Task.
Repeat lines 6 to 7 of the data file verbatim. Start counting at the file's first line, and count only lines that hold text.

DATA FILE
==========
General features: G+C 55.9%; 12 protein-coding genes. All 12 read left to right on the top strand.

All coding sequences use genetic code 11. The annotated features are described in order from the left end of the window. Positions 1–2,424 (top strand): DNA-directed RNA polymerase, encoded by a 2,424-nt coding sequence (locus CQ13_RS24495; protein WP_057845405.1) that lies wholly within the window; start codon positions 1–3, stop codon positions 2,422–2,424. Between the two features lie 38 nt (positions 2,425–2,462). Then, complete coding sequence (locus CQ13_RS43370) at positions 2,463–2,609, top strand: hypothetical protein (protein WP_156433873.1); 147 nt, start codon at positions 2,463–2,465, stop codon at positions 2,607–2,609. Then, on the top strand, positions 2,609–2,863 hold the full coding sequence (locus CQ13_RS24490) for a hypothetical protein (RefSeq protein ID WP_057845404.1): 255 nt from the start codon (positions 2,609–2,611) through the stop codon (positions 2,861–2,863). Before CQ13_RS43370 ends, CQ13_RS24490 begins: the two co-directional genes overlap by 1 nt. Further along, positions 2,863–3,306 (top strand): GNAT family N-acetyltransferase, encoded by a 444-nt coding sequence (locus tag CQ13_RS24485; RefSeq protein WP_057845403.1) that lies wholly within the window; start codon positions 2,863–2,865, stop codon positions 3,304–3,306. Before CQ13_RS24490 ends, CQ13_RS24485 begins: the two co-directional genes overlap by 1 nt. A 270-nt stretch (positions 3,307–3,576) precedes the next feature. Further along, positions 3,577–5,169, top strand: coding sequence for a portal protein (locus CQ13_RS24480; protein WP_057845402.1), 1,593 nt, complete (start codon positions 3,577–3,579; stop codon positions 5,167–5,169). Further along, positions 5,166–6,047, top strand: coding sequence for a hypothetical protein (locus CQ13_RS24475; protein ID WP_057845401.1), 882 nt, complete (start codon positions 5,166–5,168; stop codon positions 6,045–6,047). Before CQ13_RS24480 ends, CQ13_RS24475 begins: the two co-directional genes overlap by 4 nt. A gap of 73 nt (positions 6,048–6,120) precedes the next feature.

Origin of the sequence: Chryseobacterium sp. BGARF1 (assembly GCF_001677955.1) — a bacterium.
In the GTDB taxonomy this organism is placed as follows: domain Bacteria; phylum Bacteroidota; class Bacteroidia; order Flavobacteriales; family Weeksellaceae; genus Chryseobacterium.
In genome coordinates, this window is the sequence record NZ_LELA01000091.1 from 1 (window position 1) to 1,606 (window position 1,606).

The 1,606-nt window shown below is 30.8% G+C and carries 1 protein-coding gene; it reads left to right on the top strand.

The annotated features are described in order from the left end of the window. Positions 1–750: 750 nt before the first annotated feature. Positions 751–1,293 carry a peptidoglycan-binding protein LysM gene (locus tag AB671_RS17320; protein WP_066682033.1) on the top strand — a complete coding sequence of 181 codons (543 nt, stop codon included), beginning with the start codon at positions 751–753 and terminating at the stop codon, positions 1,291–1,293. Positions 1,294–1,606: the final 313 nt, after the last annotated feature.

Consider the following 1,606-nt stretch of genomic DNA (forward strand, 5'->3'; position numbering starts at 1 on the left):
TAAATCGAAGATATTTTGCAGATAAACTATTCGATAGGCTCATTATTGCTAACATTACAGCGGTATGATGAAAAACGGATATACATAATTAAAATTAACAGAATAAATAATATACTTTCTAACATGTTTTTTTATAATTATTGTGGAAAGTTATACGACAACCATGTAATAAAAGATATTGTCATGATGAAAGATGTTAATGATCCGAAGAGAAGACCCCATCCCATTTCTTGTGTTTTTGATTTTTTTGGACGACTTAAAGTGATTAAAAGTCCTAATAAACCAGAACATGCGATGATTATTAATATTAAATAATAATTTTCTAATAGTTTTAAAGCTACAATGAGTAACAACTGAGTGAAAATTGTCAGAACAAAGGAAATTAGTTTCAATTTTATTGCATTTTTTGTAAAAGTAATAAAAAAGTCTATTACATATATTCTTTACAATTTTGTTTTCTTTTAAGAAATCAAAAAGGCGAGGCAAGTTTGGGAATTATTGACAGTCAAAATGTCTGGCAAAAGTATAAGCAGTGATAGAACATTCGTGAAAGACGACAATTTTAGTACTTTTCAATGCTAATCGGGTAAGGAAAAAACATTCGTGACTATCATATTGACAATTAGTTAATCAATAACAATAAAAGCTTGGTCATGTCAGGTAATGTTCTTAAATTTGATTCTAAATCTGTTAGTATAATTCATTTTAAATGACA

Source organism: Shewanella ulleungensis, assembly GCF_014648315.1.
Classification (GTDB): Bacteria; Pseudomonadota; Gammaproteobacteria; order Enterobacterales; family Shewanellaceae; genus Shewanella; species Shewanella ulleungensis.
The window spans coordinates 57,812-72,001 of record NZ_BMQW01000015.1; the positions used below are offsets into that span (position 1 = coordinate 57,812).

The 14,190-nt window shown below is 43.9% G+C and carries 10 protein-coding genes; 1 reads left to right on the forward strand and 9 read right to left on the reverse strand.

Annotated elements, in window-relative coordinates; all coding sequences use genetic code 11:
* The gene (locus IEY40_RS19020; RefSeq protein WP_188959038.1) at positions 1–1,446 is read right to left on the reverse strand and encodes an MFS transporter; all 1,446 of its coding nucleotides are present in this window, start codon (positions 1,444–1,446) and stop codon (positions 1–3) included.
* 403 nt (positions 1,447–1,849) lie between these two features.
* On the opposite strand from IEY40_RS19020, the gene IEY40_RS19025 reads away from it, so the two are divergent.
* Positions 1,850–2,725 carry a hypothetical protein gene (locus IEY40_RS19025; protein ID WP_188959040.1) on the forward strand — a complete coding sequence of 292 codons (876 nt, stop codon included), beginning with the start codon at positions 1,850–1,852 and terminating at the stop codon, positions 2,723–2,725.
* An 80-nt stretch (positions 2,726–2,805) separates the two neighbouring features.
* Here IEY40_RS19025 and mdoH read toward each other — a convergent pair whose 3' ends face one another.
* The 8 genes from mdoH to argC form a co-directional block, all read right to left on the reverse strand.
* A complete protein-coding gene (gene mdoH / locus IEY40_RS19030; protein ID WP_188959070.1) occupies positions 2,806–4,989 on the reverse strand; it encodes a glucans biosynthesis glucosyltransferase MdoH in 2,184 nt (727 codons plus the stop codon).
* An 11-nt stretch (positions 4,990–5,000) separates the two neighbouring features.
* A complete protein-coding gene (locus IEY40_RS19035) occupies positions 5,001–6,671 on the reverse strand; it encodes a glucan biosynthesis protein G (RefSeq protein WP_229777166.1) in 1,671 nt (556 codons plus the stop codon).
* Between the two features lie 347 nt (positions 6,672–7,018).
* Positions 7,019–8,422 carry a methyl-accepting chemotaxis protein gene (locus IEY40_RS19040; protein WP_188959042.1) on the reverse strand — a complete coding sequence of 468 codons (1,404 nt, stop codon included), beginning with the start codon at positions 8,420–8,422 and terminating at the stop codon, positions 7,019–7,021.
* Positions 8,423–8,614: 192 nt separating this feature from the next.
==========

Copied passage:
The 1,606-nt window shown below is 30.8% G+C and carries 1 protein-coding gene; it reads left to right on the top strand.

The annotated features are described in order from the left end of the window. Positions 1–750: 750 nt before the first annotated feature. Positions 751–1,293 carry a peptidoglycan-binding protein LysM gene (locus tag AB671_RS17320; protein WP_066682033.1) on the top strand — a complete coding sequence of 181 codons (543 nt, stop codon included), beginning with the start codon at positions 751–753 and terminating at the stop codon, positions 1,291–1,293. Positions 1,294–1,606: the final 313 nt, after the last annotated feature.